McClintock Makes A Case To Restore Budget Purse Strings
Washington D.C. — At the Subcommittee on Rules and Organization of the House, Congressman Tom McClintock gave testimony about the dangers of the growing trillion dollar debt.
McClintock states, “The interest costs on that debt are eating us alive – $255 billion this year that will accomplish nothing more than to rent the money we’ve already spent. The Congressional Budget Office warns that within six years, our interest costs will exceed what we are currently spending on the entire defense budget.”
McClintock points out Congress adopted a budget that “pointed us back to balance by 2024,” but he adds, “we had to stay that course, and we haven’t. The budget now awaiting House action doesn’t balance until 2026 – and only then if we are able to summon the discipline to stick to these new numbers.”
McClintock brings up another problem, $1 trillion in spending that Congress does not directly control. He says, “That’s mainly entitlement programs like food stamps, Obamacare, Medicaid. This spending is exploding. The only way to control it is to change the underlying laws, something that today’s divided government makes virtually impossible.”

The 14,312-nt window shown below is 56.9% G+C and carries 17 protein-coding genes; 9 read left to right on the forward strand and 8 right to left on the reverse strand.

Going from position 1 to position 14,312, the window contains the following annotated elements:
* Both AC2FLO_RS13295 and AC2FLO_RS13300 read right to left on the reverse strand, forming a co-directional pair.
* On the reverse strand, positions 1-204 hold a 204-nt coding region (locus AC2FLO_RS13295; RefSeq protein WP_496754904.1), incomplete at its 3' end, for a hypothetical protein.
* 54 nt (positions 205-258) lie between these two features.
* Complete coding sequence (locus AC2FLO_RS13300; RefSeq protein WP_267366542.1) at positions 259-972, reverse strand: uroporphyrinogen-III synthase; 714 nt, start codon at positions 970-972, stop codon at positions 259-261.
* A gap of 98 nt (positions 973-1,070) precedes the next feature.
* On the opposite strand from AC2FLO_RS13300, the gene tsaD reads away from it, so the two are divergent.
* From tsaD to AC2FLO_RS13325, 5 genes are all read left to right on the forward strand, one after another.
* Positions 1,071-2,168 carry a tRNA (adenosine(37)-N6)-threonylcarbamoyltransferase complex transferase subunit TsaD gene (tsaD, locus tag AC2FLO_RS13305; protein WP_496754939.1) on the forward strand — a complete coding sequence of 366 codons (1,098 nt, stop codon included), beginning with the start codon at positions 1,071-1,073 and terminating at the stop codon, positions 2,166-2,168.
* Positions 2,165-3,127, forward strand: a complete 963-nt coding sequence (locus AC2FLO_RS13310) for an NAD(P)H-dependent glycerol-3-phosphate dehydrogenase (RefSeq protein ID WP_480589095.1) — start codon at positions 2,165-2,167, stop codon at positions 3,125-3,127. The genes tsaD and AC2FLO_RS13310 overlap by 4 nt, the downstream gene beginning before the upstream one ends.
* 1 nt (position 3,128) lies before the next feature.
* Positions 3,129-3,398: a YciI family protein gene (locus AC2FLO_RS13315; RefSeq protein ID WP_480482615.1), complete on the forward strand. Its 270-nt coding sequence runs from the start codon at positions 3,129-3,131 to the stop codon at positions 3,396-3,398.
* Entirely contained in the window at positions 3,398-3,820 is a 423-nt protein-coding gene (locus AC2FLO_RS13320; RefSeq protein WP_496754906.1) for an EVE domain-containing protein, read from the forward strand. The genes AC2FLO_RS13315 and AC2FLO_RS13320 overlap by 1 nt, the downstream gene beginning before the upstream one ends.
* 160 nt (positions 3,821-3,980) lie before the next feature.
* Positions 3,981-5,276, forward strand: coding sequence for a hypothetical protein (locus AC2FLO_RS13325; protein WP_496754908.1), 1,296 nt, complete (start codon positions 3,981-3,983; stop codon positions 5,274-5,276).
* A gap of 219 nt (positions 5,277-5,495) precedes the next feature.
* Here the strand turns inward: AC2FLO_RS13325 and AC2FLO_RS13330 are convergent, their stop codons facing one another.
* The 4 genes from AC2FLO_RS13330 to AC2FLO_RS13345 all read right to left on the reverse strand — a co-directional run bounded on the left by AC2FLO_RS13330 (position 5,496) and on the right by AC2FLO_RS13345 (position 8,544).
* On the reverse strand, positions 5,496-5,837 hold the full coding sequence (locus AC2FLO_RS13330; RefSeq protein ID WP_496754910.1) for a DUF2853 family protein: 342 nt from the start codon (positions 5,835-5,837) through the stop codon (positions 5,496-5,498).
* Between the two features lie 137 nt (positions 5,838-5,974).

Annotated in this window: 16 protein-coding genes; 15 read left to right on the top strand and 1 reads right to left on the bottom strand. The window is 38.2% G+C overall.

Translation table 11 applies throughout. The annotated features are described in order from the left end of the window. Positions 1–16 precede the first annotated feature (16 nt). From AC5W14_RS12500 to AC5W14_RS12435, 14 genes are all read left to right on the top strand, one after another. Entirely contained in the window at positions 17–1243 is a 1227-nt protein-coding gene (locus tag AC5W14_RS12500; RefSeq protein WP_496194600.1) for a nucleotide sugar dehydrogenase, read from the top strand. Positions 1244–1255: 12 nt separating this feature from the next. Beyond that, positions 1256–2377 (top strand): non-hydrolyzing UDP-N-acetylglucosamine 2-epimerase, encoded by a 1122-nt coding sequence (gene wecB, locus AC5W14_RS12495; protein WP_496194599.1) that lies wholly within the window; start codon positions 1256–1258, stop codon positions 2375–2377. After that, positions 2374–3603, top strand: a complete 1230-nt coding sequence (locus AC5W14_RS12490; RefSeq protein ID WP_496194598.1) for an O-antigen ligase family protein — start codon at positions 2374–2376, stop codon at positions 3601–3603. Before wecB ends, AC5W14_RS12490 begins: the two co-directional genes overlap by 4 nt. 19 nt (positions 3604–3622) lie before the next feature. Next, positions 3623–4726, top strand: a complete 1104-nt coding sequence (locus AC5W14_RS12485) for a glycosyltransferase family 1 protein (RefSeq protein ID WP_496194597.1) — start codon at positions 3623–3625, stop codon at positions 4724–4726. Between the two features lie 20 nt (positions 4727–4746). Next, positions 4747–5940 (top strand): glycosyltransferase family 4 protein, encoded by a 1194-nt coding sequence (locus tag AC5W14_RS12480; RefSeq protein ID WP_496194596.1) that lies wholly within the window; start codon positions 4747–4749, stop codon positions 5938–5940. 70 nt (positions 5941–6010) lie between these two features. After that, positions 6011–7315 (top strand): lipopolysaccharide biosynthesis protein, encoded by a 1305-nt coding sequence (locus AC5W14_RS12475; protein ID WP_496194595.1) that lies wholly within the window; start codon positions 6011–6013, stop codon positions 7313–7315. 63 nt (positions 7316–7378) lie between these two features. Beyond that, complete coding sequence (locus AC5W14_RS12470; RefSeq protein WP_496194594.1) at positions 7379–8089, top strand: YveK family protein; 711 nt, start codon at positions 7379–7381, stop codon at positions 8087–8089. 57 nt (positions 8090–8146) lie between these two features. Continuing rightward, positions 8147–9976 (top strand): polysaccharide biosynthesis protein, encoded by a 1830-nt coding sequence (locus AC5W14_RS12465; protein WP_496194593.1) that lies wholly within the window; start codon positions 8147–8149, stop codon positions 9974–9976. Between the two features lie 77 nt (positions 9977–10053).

McClintock proposes two alternatives, first to control mandatory spending through the same appropriations process that controls discretionary spending by changing Rule XXI, Clause 2(b) that forbids any changes to mandatory spending in an appropriations bill. Second he proposes to gradually revive enforcement of the 1837 House Rule XXI clause 2(a), which he says is the mechanism that forces Congress to periodically review the one third of the discretionary spending that goes to authorized programs that have expired. In addition he proposes that appropriations bills include statutory adjustments to mandatory spending necessary to keep them within the enacted budget.
For the details on the two reforms and a rough outline of how McClintock says the debt breaksdown read his newest blog here.